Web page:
What Causes Continuous Hiccups?

Hiccups are involuntary contractions of the diaphragm muscle, followed by a sudden closure of the vocal cords, which produces the classic “hic” sound. They are usually harmless and brief, lasting for a few minutes to an hour. However, continuous or chronic hiccups, which persist for more than 48 hours, can be more concerning and may have an underlying cause. Some potential causes of continuous hiccups include:

  • Nerve Irritation or Damage: Conditions that irritate or damage the phrenic nerves or diaphragm can lead to persistent hiccups. These conditions might include:
    • Gastroesophageal reflux disease (GERD): Stomach acid irritation can affect the diaphragm.
    • Stroke: Brainstem damage can disrupt the hiccup reflex.
    • Brain or central nervous system tumors: Pressure on the brainstem can affect the hiccup reflex.
  • Stimulants and Medications: Certain medications or stimulants can cause hiccups as a side effect. These might include steroids, anesthetics, chemotherapy drugs, or some psychiatric medications.
  • Gastric Distention: Overeating or consuming carbonated beverages can lead to stomach distention, which can irritate the diaphragm and cause hiccups.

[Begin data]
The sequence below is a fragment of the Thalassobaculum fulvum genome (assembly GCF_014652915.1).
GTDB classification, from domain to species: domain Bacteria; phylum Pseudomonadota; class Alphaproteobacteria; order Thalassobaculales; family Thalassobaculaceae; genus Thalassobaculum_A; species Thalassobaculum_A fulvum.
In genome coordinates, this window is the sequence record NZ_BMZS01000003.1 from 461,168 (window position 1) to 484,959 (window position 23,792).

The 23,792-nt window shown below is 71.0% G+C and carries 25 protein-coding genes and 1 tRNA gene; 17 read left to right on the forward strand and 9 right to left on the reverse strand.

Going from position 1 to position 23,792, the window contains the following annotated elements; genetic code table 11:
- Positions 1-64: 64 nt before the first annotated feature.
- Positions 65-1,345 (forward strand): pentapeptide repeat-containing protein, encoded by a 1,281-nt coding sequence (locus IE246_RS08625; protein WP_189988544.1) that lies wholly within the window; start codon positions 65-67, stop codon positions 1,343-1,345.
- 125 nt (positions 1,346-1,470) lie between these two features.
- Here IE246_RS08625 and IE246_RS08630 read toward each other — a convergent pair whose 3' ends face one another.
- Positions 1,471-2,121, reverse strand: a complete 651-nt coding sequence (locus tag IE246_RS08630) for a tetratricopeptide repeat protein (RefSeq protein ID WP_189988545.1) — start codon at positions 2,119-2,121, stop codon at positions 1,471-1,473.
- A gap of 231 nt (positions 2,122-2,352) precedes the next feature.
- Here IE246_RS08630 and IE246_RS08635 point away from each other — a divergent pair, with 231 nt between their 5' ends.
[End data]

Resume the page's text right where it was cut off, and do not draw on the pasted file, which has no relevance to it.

• Temperature Changes: Extreme changes in temperature, such as eating or drinking something very hot or very cold, can trigger hiccups.
  • Emotional Factors: Emotional stress, excitement, or anxiety can lead to hiccups in some individuals.
  • Excessive Alcohol Consumption: Consuming excessive alcohol, especially in a short period, can lead to hiccups.
  • Respiratory Tract Infections: Conditions affecting the respiratory tract, like pneumonia, bronchitis, or asthma, can irritate the diaphragm and lead to persistent hiccups.
  • Swallowing Air: Swallowing air, whether due to eating too quickly, chewing gum, or other habits, can cause gas buildup in the stomach and lead to hiccups.
  • Tumors and Lesions: Abnormal growths in the chest or abdomen can press on the diaphragm or nerves, causing hiccups.
  • Metabolic Disorders: Some metabolic conditions, such as diabetes, uremia (kidney failure), and electrolyte imbalances, may lead to hiccups.

If you experience continuous or chronic hiccups, it’s important to consult a healthcare provider. They can perform a thorough evaluation to identify the underlying cause and determine the appropriate treatment. Treatment may involve addressing the root cause, such as managing GERD, treating an infection, or adjusting medications. In some cases, medications or medical procedures may be necessary to stop the hiccups.